The FTC alleges that Unixiz, Inc., doing business as i-Dressup.com, and the individually named defendants CEO Zhijun Liu and Secretary Xichen Zhang, violated COPPA by failing to obtain parental consent before collecting personal information from children under 13 and provide reasonable and appropriate security for the data i-Dressup collected.
The i-Dressup.com website allowed users, including children, to play dress-up games, design clothes, and decorate their online spaces. It also included an online community where users could create personal profiles and interact with other users.
To gain access to all the features on the website, including the social features, users had to register as members, requiring them to submit a user name, password, birthdate, and email address. If a user indicated he or she was under 13, the registration field asked for a parent’s email. When a user clicked the “Join Now” button, an email notice was sent to the parental email address the user entered. In that email, parents could provide consent by clicking the “Activate Now” button in the email.
If a parent declined to provide consent, the under-13 users were given a “Safe Mode” membership allowing them to login to access i-Dressup’s games and features but not its social features. The FTC alleges, however, that i-Dressup still collected personal information from these children even if their parents did not provide consent.
In addition to violating the parental consent requirements, the FTC also alleges that i-Dressup and its operators failed to comply with COPPA’s requirement to keep the data it collected secure. The FTC alleges i-Dressup stored and transmitted users’ personal information in plain text and failed to perform vulnerability testing of its network, implement an intrusion detection and prevention system, and monitor for potential security incidents. These failures led to a security breach. The operators of i-Dressup discovered in September 2016 that a hacker had accessed their computer network and information about consumers, including children who used i-Dressup. The hacker accessed the information of approximately 2.1 million users—including approximately 245,000 users who indicated they were under 13.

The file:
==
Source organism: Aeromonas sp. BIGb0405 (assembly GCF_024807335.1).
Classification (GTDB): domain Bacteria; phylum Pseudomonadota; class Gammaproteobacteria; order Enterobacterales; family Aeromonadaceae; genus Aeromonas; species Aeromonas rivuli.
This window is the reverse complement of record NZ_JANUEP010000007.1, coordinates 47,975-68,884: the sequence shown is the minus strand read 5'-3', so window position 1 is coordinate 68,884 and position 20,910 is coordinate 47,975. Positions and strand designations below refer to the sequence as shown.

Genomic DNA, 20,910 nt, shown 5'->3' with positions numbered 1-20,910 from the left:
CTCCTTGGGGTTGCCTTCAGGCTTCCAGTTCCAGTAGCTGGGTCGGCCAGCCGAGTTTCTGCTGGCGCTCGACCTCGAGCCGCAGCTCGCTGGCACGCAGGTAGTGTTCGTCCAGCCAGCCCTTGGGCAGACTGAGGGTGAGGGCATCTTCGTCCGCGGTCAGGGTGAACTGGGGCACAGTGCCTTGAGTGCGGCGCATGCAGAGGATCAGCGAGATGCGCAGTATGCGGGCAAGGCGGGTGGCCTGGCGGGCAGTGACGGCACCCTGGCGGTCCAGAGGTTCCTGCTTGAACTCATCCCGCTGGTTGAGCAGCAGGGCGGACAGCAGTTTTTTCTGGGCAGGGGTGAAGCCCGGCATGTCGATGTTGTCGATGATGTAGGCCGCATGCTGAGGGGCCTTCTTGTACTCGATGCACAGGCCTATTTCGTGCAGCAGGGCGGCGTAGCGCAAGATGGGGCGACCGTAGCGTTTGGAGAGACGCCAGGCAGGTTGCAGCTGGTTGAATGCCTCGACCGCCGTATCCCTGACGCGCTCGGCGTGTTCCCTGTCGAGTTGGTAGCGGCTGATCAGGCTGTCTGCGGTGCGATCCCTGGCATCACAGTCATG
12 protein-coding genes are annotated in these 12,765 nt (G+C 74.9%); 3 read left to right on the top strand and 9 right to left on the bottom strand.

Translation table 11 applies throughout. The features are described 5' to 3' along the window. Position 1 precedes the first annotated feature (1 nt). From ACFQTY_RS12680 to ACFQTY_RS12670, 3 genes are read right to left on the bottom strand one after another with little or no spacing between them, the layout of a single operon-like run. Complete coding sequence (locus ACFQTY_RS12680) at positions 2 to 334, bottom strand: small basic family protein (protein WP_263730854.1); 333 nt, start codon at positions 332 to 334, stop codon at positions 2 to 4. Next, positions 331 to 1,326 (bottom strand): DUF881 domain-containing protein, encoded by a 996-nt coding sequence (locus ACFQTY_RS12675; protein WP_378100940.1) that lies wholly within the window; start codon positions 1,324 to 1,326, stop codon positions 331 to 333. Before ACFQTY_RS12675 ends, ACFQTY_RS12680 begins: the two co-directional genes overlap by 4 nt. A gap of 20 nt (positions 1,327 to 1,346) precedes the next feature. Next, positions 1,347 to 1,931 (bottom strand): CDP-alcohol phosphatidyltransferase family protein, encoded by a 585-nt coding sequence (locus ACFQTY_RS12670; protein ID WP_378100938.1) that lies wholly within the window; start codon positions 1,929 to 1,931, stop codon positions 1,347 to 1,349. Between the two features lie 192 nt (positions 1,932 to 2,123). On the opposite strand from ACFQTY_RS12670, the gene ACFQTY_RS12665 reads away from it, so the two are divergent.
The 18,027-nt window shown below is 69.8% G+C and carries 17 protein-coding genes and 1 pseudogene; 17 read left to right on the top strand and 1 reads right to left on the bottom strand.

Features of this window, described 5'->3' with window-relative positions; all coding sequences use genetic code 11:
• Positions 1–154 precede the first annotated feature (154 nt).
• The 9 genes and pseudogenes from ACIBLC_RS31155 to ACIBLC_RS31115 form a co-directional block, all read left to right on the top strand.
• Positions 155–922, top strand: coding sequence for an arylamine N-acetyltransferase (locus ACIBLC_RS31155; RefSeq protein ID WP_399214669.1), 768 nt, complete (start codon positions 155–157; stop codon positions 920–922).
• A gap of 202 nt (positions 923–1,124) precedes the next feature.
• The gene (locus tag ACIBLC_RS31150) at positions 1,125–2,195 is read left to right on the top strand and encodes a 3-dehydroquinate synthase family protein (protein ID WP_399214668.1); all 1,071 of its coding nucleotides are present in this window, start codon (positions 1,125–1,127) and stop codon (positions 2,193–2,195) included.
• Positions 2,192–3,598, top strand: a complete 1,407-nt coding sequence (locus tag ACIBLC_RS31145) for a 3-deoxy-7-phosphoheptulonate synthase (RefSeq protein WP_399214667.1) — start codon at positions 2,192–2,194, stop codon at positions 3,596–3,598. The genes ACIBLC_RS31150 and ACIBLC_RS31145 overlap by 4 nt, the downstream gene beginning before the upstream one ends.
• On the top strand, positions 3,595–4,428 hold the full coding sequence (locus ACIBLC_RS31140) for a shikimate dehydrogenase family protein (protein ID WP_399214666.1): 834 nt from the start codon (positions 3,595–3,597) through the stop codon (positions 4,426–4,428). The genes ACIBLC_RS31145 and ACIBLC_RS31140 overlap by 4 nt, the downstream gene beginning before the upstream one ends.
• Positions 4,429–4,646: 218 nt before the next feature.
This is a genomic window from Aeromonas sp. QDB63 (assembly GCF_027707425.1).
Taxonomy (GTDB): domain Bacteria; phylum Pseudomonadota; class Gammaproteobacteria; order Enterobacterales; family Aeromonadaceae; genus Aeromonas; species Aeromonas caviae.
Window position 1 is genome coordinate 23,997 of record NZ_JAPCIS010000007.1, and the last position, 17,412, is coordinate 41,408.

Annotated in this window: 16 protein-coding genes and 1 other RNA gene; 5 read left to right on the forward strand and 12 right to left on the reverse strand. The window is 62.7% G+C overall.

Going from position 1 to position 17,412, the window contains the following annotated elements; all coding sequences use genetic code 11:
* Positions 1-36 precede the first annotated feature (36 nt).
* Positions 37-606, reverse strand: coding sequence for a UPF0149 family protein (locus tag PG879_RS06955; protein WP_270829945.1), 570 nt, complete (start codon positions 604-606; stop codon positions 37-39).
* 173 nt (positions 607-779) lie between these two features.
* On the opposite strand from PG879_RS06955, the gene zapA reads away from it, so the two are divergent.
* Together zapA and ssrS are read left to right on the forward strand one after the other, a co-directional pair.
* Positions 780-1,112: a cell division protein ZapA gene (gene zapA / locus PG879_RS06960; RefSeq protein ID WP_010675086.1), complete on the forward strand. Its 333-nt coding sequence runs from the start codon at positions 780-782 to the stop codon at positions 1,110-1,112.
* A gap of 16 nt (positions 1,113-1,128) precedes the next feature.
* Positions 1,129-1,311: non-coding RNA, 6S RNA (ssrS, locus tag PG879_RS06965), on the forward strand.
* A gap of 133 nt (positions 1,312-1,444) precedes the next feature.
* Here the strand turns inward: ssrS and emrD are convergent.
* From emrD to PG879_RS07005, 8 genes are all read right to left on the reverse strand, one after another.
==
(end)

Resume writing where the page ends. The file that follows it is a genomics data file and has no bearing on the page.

As part of the proposed settlement with the FTC, i-Dressup and its owners have agreed to pay $35,000 in civil penalties, and are prohibited from violating COPPA. In addition, they are barred from selling, sharing, or collecting any personal information until they implement a comprehensive data security program to protect the information and obtain independent biennial assessments of this program. They also are prohibited from making misrepresentations to the third party performing the assessments of the information security program, and must provide an annual certification of compliance to the Commission.
The Commission vote authorizing the staff to file the i-Dressup federal complaint and stipulated final order was 5-0. The complaint and stipulated final order was filed in the U.S. District Court for the Northern District of California. The Commission files a federal court complaint when it has “reason to believe” that the law has been or is being violated and it appears to the Commission that a proceeding is in the public interest. Stipulated final orders have the force of law when approved and signed by the District Court judge.
The Commission vote to issue the administrative complaint and to accept the consent agreement with ClixSense was 5-0. The FTC will publish a description of the consent agreement package in the Federal Register shortly. The agreement will be subject to public comment for 30 days after publication in the Federal Register after which the Commission will decide whether to make the proposed consent order final. Once processed, comments will be posted on Regulations.gov.
The Commission also issued a statement on both cases.
NOTE: The Commission issues an administrative complaint when it has “reason to believe” that the law has been or is being violated, and it appears to the Commission that a proceeding is in the public interest. When the Commission issues a consent order on a final basis, it carries the force of law with respect to future actions. Each violation of such an order may result in a civil penalty of up to $42,530.